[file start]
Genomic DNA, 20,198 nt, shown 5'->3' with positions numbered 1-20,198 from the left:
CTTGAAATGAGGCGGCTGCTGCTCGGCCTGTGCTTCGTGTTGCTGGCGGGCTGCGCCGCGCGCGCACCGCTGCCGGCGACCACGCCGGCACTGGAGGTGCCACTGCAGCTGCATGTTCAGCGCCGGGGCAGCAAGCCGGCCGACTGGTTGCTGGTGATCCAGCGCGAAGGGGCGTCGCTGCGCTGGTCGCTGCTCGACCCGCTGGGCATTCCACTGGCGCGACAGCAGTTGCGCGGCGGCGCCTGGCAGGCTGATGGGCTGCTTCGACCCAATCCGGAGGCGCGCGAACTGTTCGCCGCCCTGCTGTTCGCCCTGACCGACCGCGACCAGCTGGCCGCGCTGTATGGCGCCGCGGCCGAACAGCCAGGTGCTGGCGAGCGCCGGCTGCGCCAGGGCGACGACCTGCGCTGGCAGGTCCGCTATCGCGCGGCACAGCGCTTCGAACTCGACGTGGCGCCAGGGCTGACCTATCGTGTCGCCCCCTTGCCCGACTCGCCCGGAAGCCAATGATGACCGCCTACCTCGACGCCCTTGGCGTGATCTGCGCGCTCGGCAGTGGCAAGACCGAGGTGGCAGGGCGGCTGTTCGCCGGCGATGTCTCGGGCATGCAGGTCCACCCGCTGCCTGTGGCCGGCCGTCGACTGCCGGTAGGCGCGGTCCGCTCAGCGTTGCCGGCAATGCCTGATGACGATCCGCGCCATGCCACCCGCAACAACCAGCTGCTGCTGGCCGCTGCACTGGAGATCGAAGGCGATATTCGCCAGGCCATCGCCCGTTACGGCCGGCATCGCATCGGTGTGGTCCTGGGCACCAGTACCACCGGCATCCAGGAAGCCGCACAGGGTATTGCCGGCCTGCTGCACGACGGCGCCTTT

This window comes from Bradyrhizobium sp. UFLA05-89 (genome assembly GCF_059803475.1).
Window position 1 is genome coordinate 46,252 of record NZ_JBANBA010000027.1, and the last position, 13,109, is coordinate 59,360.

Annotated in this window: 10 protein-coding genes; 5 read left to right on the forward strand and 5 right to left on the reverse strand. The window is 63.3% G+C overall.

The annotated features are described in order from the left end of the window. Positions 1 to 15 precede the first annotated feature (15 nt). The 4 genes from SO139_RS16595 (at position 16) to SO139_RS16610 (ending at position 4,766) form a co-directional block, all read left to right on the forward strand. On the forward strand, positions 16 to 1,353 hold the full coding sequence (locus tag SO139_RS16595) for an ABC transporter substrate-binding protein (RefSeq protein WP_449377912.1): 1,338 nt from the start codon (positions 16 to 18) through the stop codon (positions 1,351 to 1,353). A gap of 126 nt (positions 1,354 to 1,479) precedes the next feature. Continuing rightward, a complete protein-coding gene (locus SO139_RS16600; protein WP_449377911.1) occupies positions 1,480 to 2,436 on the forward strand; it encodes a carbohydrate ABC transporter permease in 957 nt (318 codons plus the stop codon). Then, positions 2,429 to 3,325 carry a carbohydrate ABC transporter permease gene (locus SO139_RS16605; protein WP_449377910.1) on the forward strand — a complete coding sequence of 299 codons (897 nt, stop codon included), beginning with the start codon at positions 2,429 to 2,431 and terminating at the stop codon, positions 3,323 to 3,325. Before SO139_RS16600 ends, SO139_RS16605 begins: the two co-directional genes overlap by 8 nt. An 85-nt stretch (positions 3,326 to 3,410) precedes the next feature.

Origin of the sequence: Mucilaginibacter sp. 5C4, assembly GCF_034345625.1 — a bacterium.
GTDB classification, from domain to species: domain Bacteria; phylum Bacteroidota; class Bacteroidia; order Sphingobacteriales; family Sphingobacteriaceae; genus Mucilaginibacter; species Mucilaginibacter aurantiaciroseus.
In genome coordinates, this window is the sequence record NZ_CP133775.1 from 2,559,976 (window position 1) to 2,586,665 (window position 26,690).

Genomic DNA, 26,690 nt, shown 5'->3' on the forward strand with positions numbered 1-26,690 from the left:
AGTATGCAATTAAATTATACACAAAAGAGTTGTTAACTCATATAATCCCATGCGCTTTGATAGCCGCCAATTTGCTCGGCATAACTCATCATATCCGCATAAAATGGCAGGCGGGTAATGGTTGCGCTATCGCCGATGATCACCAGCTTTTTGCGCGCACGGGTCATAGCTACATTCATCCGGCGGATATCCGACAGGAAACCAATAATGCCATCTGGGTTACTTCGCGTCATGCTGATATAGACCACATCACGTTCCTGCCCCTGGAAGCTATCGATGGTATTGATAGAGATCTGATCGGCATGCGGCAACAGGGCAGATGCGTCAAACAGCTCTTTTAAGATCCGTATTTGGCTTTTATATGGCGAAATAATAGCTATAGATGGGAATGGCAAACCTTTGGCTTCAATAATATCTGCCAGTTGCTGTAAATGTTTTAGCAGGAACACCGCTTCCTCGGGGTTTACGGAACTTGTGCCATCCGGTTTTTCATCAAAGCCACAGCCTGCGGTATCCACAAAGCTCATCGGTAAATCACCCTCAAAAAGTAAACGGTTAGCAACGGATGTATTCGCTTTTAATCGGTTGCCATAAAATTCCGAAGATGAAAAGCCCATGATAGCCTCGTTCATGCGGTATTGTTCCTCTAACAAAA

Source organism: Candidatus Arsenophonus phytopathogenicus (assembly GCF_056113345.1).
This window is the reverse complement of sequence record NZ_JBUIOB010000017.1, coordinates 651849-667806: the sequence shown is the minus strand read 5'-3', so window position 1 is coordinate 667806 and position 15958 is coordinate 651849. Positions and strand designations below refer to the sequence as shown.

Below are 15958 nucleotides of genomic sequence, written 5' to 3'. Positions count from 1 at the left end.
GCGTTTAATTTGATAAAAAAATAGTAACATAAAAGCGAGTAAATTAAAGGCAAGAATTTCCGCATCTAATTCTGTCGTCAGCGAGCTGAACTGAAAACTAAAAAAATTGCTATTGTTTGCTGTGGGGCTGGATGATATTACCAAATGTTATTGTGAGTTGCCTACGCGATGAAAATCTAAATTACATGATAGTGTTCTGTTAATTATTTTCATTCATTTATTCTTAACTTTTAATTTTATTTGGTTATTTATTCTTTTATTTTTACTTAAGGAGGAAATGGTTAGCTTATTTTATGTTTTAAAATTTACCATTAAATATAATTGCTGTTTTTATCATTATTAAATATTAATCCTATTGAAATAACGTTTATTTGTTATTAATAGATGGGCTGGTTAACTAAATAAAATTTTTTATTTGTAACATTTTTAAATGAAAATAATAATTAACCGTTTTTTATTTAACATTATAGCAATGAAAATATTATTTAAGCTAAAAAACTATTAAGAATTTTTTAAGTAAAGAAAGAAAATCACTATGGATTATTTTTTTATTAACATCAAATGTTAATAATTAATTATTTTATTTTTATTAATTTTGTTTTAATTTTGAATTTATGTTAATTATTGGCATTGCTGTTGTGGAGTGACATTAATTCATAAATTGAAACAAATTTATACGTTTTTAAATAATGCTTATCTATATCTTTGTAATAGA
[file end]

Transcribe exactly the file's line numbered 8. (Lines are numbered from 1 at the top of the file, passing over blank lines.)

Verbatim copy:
GTDB classification, from domain to species: domain Bacteria; phylum Bacteroidota; class Bacteroidia; order Sphingobacteriales; family Sphingobacteriaceae; genus Mucilaginibacter; species Mucilaginibacter aurantiaciroseus.